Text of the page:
|Wisconsin Farmer sits atop tractor circling capital square|
That time is now.
Excerpted below, analysis from John Nichols at the Capital Times
When Wisconsin Gov. Scott Walker and his aides hailed the series of back-door moves -- violations of open meeting laws, restricted debates, snap votes -- that gave him a momentary victory in his fight to strip public employee unions of their collective bargaining rights, they claimed they were doing the bidding of the people of Wisconsin.
Referencing last November’s election, which gave him the governorship and control of the Legislature, Walker has repeatedly said through the monthlong fight in Wisconsin that “the people have spoken” and “the voters have spoken.”
If we elected monarchs (or “kings for four years,” as Thomas Jefferson feared), then Walker’s pronouncements from on high might be worthy of note.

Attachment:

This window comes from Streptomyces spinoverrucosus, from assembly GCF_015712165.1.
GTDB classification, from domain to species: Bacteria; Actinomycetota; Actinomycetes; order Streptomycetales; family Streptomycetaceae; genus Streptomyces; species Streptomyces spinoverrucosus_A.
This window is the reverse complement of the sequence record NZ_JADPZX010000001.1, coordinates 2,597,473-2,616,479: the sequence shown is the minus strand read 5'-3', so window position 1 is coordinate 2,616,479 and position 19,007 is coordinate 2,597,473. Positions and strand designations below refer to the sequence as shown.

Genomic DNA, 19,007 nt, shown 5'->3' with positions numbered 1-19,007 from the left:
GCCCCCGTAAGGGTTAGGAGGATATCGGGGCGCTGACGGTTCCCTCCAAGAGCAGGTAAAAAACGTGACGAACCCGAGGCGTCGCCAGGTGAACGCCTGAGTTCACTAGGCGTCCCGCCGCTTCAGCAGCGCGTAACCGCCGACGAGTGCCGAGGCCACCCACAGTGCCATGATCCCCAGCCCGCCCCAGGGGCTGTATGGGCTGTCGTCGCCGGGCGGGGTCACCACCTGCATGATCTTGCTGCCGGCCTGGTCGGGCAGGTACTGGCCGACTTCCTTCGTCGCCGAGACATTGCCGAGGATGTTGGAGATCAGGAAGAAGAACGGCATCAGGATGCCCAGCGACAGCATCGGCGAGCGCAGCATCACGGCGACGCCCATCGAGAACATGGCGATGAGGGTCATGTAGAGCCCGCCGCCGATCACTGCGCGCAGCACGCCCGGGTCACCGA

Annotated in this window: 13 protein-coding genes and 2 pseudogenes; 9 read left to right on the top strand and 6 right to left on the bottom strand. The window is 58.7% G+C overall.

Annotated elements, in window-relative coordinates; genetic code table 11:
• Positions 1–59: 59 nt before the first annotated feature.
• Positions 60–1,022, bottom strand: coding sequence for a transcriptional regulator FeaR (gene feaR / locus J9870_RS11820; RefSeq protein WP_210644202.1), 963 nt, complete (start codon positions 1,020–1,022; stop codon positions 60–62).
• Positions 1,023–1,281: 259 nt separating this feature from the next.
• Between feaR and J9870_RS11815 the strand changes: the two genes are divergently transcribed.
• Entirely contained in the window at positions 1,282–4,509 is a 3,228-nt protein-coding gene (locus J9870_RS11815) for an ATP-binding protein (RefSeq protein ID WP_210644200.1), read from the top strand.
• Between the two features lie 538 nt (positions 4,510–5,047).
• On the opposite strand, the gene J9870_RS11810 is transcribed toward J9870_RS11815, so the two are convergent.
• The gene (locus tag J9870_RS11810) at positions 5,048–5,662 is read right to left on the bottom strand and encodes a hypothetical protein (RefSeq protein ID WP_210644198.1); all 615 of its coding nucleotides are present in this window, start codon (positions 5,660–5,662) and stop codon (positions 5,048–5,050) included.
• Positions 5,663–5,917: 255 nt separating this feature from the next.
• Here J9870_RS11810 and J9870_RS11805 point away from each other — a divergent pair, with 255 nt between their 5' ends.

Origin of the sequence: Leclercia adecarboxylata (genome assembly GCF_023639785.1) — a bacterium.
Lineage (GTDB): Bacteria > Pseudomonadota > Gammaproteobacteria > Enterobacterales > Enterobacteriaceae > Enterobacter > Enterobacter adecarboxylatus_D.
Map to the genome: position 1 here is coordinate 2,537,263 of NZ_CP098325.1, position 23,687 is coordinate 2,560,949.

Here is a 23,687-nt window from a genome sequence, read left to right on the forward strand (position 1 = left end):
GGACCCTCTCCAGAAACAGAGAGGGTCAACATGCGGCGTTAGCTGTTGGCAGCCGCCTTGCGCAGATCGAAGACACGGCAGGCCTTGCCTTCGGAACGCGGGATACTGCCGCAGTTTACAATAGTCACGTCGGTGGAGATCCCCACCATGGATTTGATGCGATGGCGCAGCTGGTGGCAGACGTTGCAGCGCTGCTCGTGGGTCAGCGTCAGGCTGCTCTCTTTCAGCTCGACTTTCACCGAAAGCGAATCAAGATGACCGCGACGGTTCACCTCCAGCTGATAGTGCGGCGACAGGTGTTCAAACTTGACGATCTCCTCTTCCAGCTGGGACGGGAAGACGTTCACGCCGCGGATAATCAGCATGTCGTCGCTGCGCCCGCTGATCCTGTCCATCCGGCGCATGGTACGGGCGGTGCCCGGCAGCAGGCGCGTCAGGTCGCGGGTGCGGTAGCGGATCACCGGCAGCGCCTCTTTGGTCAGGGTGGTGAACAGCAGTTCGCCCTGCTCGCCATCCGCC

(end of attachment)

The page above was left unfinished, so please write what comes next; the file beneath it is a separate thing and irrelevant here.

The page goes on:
But, of course, the United States went with a representative democracy, where elected officials are supposed to at least respect and ideally respond to the clear will of the people.
The clear will of the people has been shown in contacts with the offices of Republican legislators, which ran in some cases 10-1 against the governor’s proposal; in polls that show less than one-third of Wisconsinites support the governor’s approach (and that a clear majority would replace him as governor if they could); and in mass demonstrations that are drawing hundreds of thousands into the streets.